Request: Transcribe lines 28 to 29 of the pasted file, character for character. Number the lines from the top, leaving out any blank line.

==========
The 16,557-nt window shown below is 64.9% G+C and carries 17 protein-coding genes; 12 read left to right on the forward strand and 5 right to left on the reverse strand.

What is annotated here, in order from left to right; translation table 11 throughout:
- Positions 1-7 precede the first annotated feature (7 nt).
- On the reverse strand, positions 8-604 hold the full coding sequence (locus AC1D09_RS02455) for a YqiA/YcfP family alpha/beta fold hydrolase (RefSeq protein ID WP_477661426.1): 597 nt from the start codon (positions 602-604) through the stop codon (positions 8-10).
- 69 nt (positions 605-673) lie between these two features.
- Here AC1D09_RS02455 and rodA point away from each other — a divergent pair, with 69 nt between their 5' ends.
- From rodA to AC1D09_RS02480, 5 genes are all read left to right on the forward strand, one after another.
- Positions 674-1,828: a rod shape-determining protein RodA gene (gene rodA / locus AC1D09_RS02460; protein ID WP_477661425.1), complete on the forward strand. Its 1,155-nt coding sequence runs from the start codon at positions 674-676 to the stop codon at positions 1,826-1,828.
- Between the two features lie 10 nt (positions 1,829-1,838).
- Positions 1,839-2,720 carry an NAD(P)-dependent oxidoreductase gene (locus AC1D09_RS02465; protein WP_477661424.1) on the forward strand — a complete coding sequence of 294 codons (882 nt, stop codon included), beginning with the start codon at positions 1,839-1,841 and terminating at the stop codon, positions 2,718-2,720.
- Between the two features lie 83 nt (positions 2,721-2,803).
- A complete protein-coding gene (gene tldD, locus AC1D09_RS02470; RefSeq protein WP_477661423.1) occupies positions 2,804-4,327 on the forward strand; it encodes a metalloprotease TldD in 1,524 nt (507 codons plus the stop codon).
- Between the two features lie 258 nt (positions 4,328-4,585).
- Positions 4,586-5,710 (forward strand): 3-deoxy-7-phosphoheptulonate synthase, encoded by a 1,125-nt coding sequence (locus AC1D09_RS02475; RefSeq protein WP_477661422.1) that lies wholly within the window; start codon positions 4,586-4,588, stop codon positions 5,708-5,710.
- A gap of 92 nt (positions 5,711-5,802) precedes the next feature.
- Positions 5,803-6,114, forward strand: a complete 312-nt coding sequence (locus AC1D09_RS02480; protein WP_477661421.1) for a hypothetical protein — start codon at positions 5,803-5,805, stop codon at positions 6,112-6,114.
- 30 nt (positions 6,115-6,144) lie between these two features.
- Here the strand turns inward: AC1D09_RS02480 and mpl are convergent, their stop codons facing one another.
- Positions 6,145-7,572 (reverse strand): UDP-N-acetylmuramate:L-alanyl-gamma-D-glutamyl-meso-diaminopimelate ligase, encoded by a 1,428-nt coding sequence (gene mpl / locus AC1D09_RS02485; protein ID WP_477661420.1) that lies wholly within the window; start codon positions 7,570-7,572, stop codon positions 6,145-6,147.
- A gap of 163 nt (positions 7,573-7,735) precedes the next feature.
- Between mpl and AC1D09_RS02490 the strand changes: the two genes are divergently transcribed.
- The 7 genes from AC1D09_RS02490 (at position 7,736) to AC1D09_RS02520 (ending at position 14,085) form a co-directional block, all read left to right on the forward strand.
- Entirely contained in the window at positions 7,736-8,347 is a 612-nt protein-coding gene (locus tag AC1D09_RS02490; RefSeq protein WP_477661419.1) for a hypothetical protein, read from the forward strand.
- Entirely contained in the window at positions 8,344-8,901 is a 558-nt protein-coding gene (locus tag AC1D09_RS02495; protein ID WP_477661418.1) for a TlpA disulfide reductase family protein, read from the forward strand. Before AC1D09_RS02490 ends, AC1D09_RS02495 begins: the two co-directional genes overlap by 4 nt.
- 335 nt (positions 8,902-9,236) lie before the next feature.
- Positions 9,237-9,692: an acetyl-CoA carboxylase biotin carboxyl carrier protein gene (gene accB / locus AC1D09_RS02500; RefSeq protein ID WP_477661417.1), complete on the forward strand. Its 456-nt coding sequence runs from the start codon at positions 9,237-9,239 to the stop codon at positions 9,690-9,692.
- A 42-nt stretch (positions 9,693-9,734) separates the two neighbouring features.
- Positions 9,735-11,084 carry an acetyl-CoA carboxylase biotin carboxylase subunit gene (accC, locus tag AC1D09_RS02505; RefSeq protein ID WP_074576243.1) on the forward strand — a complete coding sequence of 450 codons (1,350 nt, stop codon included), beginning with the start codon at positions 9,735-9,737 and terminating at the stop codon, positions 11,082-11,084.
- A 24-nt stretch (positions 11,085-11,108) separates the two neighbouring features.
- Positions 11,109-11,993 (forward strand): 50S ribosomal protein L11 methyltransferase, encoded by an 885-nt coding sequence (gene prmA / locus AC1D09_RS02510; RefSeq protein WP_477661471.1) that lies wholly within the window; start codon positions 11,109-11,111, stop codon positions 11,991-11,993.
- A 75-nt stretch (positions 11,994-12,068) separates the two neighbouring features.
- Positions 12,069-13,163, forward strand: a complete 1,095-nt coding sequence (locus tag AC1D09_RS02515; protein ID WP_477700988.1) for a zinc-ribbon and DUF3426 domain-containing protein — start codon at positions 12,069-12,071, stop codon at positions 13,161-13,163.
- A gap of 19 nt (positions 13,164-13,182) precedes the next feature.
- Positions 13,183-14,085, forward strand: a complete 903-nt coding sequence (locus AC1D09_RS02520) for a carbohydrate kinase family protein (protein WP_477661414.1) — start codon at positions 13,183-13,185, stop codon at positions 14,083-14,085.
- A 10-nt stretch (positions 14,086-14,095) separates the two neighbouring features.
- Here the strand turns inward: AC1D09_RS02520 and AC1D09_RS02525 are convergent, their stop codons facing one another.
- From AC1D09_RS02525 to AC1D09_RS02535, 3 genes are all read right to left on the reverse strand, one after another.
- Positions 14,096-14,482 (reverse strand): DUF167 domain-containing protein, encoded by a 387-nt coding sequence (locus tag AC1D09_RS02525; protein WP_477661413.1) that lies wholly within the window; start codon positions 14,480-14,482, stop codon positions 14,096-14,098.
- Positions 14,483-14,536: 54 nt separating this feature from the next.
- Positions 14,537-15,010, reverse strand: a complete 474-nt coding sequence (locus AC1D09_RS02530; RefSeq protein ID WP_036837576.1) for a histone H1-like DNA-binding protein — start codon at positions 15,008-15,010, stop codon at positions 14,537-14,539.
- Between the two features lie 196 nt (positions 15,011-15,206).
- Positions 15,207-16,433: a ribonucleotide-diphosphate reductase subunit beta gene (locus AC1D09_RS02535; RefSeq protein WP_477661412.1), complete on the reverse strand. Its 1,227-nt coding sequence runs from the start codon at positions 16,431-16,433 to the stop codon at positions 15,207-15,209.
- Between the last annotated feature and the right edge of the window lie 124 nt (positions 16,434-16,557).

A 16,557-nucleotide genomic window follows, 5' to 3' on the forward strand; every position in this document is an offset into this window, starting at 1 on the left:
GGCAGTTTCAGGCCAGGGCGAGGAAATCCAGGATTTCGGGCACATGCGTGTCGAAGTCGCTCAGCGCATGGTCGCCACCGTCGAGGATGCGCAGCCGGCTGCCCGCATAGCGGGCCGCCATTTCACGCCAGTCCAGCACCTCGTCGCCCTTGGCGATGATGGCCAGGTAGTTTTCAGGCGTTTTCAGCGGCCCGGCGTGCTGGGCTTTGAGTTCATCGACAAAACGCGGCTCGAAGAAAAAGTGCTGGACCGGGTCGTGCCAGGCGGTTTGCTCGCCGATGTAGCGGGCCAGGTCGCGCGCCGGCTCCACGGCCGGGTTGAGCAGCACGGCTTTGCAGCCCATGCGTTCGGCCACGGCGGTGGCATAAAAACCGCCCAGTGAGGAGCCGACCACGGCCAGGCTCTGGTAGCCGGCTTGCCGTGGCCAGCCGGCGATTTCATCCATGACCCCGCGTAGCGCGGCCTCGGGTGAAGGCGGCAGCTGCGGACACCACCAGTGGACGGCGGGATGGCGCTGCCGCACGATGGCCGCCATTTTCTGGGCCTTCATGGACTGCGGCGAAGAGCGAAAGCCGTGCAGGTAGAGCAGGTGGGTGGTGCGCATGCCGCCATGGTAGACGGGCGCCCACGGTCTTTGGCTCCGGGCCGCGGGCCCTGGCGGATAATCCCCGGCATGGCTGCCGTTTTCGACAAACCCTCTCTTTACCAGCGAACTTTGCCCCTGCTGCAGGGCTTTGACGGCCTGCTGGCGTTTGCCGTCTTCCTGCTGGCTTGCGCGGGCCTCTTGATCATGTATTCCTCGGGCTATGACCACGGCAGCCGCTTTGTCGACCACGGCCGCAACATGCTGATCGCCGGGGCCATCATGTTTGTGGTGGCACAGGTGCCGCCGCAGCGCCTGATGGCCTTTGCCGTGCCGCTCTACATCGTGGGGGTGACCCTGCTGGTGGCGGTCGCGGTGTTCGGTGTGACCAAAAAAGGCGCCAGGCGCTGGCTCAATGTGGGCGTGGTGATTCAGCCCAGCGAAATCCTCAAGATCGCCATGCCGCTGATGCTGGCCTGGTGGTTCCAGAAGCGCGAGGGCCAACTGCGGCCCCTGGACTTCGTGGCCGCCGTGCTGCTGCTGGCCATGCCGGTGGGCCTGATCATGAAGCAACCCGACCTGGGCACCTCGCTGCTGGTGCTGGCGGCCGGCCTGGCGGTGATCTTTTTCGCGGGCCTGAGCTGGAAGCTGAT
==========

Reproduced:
- Positions 9,735-11,084 carry an acetyl-CoA carboxylase biotin carboxylase subunit gene (accC, locus tag AC1D09_RS02505; RefSeq protein ID WP_074576243.1) on the forward strand — a complete coding sequence of 450 codons (1,350 nt, stop codon included), beginning with the start codon at positions 9,735-9,737 and terminating at the stop codon, positions 11,082-11,084.
- A 24-nt stretch (positions 11,085-11,108) separates the two neighbouring features.